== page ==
you rumble and glide over pavement,
    the wind blowing back your wispy gray hair.

    And you skate for all your life was worth –
    past your grandsons, your dear departed wife,
    past your daughter’s wedding,
    past your metal shop smelling of hot steel and oil,
    past a table of maps from the war,
    past your saxophone on the chair amongst your bandmates,
    who are white-tuxedoed and ready to play,
    past your father’s milk cart, your mother’s infirmity,
    past your baseball-uniformed brother,
    who left too young and too soon.

    In your very last dream,
    you reunite with your buddies,
    all bundled and red-cheeked, aged ten to twelve,
    at the frozen pond.
    Your skates have turned to silver,
    and your loved ones line the banks,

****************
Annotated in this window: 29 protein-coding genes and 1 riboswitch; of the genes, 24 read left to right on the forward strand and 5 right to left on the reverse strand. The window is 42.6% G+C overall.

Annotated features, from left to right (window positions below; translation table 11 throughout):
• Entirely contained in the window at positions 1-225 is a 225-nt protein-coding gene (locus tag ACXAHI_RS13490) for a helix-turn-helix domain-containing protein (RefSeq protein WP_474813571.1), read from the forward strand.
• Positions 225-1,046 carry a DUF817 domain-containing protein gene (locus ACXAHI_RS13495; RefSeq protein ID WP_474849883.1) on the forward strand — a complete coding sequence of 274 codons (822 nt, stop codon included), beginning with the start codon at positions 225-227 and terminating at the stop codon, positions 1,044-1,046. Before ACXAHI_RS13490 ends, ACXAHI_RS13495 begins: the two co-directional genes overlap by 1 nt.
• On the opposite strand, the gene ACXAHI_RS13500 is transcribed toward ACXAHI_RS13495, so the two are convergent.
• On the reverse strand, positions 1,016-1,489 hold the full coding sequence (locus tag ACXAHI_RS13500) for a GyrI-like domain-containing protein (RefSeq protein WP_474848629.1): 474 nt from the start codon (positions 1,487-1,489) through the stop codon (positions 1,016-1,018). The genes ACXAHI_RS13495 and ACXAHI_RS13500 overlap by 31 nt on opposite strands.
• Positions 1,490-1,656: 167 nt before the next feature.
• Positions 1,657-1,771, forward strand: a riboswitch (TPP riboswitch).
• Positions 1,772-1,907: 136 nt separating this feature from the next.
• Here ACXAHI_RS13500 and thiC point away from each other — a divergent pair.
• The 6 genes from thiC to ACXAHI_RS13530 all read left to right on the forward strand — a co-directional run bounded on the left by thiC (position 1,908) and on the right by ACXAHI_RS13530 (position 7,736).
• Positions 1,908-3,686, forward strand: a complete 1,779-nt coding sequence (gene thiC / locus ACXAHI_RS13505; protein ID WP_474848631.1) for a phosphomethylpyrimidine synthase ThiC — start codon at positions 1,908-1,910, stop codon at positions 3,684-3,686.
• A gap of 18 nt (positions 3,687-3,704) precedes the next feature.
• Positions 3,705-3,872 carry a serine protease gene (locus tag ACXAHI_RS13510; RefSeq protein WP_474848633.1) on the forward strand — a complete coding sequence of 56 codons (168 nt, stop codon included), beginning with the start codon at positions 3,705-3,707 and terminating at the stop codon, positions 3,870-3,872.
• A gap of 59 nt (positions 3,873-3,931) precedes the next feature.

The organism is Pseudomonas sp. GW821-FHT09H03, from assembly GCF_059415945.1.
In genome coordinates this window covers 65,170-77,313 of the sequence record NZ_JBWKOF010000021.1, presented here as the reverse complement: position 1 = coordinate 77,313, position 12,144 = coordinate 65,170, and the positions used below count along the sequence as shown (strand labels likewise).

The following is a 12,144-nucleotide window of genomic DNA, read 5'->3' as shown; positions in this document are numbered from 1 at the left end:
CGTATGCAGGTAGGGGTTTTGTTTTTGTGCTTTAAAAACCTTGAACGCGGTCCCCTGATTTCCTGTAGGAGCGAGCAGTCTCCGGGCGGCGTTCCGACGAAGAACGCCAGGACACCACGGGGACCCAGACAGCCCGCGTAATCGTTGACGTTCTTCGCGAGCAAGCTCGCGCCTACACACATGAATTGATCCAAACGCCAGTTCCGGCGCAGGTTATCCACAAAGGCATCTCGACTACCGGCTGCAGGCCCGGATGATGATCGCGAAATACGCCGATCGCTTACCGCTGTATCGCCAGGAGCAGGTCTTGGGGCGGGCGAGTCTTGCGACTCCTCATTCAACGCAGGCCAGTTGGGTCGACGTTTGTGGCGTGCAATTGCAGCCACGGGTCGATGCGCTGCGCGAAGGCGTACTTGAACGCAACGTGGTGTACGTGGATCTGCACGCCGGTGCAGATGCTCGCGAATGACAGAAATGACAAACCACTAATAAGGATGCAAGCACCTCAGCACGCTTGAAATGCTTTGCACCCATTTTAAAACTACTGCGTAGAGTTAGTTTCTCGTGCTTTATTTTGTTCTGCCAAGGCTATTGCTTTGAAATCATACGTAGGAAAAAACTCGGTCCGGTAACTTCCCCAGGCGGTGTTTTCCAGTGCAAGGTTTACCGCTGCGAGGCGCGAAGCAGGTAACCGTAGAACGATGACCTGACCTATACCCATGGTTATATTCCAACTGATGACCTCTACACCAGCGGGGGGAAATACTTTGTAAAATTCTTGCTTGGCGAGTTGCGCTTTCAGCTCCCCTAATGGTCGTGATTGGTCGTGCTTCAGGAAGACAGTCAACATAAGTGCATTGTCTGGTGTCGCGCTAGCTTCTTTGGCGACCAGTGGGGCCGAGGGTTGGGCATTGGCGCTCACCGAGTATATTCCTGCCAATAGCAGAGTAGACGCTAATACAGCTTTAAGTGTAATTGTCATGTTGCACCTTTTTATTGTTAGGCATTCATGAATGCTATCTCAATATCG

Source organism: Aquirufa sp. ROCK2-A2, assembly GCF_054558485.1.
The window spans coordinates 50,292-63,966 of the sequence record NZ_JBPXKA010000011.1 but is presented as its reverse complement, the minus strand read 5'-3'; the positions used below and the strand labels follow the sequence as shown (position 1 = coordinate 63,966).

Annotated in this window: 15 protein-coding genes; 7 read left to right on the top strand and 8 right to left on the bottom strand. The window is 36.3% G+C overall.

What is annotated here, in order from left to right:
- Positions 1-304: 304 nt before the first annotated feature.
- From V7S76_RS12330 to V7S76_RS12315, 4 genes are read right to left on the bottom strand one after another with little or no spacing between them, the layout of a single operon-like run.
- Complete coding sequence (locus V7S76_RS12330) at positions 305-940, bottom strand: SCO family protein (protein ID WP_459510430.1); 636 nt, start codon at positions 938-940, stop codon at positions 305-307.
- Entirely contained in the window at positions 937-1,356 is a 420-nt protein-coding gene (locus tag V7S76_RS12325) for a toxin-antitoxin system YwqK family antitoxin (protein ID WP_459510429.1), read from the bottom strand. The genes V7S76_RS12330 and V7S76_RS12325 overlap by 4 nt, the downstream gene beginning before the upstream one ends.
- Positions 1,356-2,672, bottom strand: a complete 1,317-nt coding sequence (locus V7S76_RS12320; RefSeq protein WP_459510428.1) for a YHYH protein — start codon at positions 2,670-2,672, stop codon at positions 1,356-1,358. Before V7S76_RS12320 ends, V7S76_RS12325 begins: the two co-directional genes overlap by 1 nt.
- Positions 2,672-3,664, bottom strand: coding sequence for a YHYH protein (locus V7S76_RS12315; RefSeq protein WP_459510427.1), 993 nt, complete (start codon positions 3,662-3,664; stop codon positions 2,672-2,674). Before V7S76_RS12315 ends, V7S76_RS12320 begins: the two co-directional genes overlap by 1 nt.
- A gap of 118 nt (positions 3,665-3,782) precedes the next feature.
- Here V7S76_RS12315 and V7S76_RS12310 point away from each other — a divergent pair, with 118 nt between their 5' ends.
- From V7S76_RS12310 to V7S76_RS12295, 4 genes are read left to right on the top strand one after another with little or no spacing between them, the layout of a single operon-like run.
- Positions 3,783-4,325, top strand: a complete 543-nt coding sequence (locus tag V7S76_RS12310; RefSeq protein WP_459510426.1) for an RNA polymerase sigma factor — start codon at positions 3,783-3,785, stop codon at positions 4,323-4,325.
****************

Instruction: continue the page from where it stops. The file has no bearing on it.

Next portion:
marveling at your calligraphy on ice.

  4. sheila harris

    the metamorphic referenced luna moth to an aunt long suffering in this life is quite stunning…
    beautiful in the delicate phrasing ..
    Robert,Tammy and family you have my deepest sympathy..

    there are other insects that ,once reaching the adult phase ,no longer feed and lose their mouth parts as reproduction is key and every moment of life remaining is then invested in that pursuit.
    the mayfly and caddis readily come to mind..

    thank you for passing on the pearls even in the midst of sorrow…

  5. DrPKP aka Pearl Ketover Prilik

    Dear Robert… Lovely piece… Condolences to Tammy who has now brought her Aunt Carol to life as she has departed this physical world. A truly beautiful remembrance and as you illustrate a wonderful example… as is Frank O’Hara’s… encapsulation of "why" is wasn’t a painter….